From the opening shout of “San Francisco Bay BLUES!” I was a Jesse Fuller fan. I didn’t learn many of his songs, because I couldn’t do with them what he did with them, but my favorites were always his pop and ragtime numbers, and I picked up a few over the years, starting with this one, which became my showpiece, complete with harmonica and kazoo breaks. I didn’t play either instrument like him, but came up with perky solos that always got a good reception — I did it at a talent show in high school, along with “The Blues My Naughty Sweetie Gives to Me,” and also at the talent show that finished off a long day of conferencing at an international Trotskyist youth conference in London — I had briefly joined the Workers League, the US affiliate of the British Workers Revolutionary Party, which had split from the Socialist Workers Party in a schism led, in part and not coincidentally, by Dave and Terri Van Ronk. That was one of the largest crowds I’ve ever played for, and “San Francisco Bay” brought down the house and made me think I could maybe actually do this for a living.
I stopped playing kazoo after a while, and don’t even play much harmonica anymore, but whenever I listen to Jesse Fuller I’m tempted to go the one man band route again, because he always sounds like he’s having so much fun.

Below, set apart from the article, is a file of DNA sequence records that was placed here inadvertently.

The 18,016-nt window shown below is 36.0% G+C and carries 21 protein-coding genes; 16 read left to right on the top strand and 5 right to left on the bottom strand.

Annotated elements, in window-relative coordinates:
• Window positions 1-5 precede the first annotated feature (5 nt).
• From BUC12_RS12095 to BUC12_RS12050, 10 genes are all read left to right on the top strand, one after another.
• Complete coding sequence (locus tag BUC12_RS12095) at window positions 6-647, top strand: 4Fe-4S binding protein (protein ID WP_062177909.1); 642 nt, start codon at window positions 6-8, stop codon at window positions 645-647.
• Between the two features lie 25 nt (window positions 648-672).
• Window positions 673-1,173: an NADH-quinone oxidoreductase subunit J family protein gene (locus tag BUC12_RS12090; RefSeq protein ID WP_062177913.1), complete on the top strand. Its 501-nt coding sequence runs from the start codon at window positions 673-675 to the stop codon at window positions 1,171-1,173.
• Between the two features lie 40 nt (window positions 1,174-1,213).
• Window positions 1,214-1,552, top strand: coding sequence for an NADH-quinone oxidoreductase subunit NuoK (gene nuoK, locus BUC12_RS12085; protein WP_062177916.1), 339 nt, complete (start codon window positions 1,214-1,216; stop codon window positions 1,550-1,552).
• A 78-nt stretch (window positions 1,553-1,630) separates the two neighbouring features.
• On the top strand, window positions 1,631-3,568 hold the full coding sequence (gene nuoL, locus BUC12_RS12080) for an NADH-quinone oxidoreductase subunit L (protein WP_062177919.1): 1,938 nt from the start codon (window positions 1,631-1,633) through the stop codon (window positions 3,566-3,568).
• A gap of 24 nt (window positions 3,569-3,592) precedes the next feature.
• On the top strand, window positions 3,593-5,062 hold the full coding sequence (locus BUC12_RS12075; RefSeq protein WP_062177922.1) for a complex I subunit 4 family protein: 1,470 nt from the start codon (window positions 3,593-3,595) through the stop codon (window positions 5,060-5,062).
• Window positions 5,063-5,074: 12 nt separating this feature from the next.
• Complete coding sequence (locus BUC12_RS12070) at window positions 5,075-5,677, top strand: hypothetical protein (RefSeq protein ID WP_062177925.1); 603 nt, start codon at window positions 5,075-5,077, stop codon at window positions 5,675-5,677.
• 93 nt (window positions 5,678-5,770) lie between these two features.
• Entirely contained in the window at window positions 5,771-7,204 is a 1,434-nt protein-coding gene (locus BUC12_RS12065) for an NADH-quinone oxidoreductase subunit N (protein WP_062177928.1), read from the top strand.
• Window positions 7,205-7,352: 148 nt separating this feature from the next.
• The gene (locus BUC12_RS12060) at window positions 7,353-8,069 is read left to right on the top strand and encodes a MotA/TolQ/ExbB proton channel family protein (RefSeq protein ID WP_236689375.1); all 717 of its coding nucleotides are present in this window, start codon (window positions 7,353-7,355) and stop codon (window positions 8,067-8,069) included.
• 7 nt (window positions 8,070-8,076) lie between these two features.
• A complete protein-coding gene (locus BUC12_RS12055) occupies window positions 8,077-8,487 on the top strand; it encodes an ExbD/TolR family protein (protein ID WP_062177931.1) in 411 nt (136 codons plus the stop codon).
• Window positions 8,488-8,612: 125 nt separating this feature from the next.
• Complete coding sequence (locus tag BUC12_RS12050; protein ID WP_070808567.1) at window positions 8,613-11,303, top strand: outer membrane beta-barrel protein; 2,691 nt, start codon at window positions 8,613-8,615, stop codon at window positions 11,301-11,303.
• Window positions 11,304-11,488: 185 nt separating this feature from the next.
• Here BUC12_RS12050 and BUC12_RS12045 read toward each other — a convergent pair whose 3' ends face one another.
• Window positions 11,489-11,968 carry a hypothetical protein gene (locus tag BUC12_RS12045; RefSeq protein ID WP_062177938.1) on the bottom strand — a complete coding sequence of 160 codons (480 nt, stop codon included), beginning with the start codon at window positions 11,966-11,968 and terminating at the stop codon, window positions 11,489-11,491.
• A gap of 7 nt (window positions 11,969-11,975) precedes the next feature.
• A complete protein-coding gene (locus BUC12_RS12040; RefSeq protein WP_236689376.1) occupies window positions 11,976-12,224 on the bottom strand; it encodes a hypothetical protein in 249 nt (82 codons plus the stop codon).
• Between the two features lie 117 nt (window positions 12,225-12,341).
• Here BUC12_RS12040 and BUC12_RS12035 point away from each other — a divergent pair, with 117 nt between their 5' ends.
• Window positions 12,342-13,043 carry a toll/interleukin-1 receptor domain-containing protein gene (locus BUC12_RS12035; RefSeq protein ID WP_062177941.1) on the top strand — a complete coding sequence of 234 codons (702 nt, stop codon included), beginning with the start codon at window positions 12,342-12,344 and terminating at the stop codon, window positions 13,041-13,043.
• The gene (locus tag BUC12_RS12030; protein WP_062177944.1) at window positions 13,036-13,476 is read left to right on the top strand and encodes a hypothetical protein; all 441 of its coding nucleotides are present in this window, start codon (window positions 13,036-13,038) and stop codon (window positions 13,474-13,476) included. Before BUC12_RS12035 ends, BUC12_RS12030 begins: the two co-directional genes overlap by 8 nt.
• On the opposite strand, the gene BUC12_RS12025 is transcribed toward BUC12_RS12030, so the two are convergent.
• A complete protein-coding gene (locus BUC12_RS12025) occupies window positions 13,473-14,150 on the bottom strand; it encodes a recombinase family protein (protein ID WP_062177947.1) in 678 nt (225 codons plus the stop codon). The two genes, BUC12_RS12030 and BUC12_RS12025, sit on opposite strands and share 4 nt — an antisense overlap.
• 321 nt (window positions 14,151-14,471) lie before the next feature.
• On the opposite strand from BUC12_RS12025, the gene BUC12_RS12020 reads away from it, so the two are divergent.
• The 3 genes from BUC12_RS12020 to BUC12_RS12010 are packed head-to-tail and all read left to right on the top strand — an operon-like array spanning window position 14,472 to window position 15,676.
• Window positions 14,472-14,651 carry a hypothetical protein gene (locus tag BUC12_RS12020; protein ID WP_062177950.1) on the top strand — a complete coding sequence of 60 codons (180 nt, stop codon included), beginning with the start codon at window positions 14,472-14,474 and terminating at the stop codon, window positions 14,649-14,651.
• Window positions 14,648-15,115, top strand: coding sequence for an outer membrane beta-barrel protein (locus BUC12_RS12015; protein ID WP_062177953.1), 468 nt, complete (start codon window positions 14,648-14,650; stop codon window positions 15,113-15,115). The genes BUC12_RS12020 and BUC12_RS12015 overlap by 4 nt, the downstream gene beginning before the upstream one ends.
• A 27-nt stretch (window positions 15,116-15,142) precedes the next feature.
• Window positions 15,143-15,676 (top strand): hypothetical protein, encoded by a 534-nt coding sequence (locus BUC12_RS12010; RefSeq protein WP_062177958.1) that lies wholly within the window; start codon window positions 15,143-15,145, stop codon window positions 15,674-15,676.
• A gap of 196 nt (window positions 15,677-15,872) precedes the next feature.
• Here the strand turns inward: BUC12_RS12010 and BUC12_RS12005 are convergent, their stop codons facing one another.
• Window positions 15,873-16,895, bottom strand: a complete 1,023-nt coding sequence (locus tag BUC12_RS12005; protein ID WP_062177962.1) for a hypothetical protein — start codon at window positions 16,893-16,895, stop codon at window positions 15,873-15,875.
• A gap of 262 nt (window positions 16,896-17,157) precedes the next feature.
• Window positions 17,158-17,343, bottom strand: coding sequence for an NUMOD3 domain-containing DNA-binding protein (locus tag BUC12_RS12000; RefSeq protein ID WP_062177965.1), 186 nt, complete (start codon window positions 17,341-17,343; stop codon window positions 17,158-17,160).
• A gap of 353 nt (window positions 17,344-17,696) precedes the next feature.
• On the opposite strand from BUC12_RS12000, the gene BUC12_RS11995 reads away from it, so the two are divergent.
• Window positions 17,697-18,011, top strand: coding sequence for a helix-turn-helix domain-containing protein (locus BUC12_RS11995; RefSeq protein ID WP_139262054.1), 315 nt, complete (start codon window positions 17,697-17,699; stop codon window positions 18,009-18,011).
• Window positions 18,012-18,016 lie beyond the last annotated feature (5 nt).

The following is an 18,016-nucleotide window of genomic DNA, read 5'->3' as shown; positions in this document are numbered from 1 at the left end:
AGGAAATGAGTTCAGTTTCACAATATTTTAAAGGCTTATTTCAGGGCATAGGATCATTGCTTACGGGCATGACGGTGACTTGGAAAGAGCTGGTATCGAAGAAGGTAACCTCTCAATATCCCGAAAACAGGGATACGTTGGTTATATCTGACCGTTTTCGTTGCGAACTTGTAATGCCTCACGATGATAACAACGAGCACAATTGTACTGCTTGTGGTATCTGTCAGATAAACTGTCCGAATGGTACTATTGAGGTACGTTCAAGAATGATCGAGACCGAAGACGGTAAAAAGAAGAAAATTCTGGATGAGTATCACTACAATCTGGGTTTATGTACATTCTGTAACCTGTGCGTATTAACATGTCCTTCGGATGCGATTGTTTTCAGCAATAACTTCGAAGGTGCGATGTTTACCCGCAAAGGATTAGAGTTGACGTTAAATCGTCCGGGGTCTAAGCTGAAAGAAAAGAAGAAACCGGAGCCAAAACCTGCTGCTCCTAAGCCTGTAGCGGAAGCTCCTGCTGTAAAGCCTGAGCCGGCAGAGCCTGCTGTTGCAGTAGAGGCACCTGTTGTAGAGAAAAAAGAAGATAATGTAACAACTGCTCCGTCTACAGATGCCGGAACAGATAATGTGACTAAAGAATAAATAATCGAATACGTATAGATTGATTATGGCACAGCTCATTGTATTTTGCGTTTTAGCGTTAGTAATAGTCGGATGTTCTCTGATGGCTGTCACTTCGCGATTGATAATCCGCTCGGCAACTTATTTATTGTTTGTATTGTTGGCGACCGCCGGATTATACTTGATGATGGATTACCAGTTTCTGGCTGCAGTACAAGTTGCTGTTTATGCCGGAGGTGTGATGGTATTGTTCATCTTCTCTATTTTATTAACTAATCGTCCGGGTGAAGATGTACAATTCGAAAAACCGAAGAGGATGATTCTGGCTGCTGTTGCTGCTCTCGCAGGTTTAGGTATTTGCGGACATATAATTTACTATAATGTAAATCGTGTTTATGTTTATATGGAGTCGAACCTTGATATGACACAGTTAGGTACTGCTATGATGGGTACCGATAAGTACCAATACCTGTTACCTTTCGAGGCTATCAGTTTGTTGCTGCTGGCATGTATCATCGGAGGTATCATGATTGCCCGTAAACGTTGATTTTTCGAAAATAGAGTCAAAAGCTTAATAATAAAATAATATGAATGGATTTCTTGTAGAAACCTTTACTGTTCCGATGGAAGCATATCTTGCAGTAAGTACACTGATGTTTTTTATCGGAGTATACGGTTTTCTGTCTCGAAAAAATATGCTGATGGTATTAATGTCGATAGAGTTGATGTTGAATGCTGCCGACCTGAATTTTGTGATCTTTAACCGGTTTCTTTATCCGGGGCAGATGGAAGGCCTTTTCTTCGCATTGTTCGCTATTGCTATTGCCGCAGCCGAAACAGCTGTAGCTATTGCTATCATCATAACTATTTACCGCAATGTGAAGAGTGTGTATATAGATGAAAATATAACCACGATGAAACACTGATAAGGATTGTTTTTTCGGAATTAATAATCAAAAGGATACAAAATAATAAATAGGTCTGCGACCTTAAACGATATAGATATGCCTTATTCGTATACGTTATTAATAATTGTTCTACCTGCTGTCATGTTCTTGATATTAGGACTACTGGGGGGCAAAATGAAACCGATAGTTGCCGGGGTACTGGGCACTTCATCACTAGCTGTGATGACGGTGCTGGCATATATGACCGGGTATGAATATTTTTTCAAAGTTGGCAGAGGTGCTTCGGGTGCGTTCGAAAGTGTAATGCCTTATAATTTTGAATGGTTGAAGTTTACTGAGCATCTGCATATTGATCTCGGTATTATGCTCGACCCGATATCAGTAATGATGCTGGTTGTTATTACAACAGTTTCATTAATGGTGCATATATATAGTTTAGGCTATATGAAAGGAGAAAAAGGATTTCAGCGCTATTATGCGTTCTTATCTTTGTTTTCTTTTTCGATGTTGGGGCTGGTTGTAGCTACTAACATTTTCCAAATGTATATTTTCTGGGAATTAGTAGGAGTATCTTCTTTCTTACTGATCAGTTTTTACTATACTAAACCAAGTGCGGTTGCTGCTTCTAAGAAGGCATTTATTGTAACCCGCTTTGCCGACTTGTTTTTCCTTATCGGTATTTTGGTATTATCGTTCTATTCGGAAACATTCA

As for “San Francisco Bay Blues,” it became a folk revival standard largely due to Ramblin’ Jack Elliott, who learned it from Fuller during a swing through the Bay Area and played it regularly — I’m pretty sure I learned the chords from the Young Folk Song Book, which even had tablature to Elliott’s strummed guitar intro. Like “Sweet Home Chicago” on the blues scene, it was popular in part because its title city had romantic associations for a lot of people — thanks in part to Kerouac and the beats, San Francisco was a fabled haunt of Bohemia, and became the main West Coast branch of the folk-blues revival. If anyone I knew, from my leftist uncle to my favorite musicians, went out to the West Coast, it was pretty much taken for granted that they’d go to Berkeley or San Francisco, so the song had an added romantic appeal beyond its cheery melody and the neat way Fuller’s words fit together.